Marijuana Has Been Legal in Canada for a Year. So why are most users still buying from criminals.

In many ways, Dana is a typical Canadian cannabis consumer. She’s young, professional, and despite the the country legalizing the sale of marijuana last year still buys her weed on the black market.
“It’s legal here, but’s it’s not legal elsewhere,” she says. “I travel to the U.S. quite a bit and I need to be available for visas in other places. I just don’t trust that the information about me buying weed will not be shared and used against me in this era of insecure data.”  Rather than buying from government-approved suppliers, the yoga teacher and designer prefers to get her marijuana from friends, family members and an illegal dispensary near her home in Toronto.

Legal producers have to “ start from scratch “
When the Cannabis Act pass’s through Canada’s parliament last year, making it only the second nation in the world to legalize marijuana. Prime Minister Justin Trudeau proclaimed it would” keep the money out of the pockets of organized crime.

According to Michael Armstrong, an associate professor at Brock university’s Goodman School of Business, it comes down to the restrictions around legislation.
Canada’s version is different to what’s been rolled out in American states like California and Colorado, where the objective was to bring illegal producers out into the open.

‘It’s a little less clinical’
There’s also the convenience of having a branch of the illegal dispensary chain cafe close by. The Toronto municipal government has struggled to shut down the retailer, even with concerted program of raids.

Police have gone so far as to install giant concrete barriers to block the entrances of some location, only to be forced to remove them after discovering people were living inside or staff had moved sales onto another street.
By contrast, differing approaches from provincial governments mean that many parts of Canada, there aren’t enough cannabis retailers to meet demand.
Quebec and Ontario, which account for more than half the country’s population, have opened just 47 stores between them. Alberta, meanwhile, hosts more than 250, despite having a fifth as many residents.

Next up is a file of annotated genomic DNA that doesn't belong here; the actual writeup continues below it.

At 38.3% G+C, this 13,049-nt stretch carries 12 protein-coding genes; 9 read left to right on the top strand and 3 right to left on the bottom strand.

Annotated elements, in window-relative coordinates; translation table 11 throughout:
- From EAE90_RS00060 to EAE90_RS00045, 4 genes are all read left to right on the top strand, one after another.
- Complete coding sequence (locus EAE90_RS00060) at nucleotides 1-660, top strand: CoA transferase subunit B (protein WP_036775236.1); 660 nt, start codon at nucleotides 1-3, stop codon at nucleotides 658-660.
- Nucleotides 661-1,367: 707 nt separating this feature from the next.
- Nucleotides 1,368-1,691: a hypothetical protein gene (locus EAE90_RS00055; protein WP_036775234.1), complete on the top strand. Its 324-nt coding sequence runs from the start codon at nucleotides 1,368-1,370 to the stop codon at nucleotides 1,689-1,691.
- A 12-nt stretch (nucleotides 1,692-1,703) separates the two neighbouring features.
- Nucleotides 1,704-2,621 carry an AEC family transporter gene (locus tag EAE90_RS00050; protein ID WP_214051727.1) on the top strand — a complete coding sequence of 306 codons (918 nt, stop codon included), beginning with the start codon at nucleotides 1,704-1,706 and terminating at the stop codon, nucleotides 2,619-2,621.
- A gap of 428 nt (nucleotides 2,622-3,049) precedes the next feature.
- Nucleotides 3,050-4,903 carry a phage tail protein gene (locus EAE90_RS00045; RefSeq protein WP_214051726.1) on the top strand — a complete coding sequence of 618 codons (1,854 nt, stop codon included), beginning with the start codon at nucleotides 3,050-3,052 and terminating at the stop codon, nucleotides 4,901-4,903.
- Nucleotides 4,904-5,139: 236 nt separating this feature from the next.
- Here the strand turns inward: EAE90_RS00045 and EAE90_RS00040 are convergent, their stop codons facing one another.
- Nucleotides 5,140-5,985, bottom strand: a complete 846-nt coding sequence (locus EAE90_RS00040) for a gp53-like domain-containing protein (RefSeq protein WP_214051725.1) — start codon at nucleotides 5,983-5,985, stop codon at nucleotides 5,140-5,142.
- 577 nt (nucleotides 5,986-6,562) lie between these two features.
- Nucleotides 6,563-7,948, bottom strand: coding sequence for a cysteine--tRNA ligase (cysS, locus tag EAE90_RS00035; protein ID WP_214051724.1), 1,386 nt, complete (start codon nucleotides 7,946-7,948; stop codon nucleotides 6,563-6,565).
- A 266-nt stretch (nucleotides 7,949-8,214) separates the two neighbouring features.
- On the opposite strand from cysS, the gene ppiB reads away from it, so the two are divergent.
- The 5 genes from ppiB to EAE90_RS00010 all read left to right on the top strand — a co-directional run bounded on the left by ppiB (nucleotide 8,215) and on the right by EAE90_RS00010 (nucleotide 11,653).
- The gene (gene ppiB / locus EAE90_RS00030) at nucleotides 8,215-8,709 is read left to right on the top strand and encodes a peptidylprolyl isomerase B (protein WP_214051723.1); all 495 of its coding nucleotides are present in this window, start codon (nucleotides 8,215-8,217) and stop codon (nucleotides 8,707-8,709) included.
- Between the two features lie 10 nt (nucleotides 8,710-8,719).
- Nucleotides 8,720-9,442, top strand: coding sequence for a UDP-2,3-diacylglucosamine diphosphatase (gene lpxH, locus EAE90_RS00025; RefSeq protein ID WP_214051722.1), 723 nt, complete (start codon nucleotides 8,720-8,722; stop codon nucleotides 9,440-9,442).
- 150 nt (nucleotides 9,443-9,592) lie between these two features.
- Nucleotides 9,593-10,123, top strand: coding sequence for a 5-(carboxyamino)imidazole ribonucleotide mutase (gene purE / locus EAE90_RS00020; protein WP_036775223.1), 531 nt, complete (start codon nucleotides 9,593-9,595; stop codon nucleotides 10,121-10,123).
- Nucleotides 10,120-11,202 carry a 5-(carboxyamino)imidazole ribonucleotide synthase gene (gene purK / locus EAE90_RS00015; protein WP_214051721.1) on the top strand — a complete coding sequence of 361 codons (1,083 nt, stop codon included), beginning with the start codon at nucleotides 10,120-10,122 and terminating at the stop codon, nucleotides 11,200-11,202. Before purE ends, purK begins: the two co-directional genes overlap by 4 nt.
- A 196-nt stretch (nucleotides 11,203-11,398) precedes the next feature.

Although online sales are available in every province, they’re proved to be dramatically less popular than numerical and mortar stores. The end result is that many Canadian stoners, particularly in rural and regional areas of Quebec and Ontario, prefer to get their pot the same way they always have. Even in Toronto, where five stores serve a population of three million, buying cannabis legally can be a hassle.

Not Enough To Go Around
Then there were problems with supply. The first year of legalization has been characterized by shortages, especially of dried flower, the standard type of cannabis.

Producers, man whine are new to the industry, have had difficulty processing enough cannabis to meet demand and struggled with government labeling requirements, leading to empty shelves and consumer complaints about moldy products.
“Last October, producers had not yet developed enough capacity to process and ship dry cannabis products,” said Professor Armstrong. “That was kind of expected, but it was less expected that it took them six months before they started to successfully increase output.”
According to Jay Rosenthal, the president of the industry research firm Business of Cannabis, the legal sector is not yet able to provide the same kind of high-end product the most sophisticated consumers demand.
At the same time, black market prices have actually fallen since legislation.
“A recent study showed that 10 percent of all cannabis users consume two-thirds of all cannabis,” said Rosenthal.

Leave a Reply

Your email address will not be published.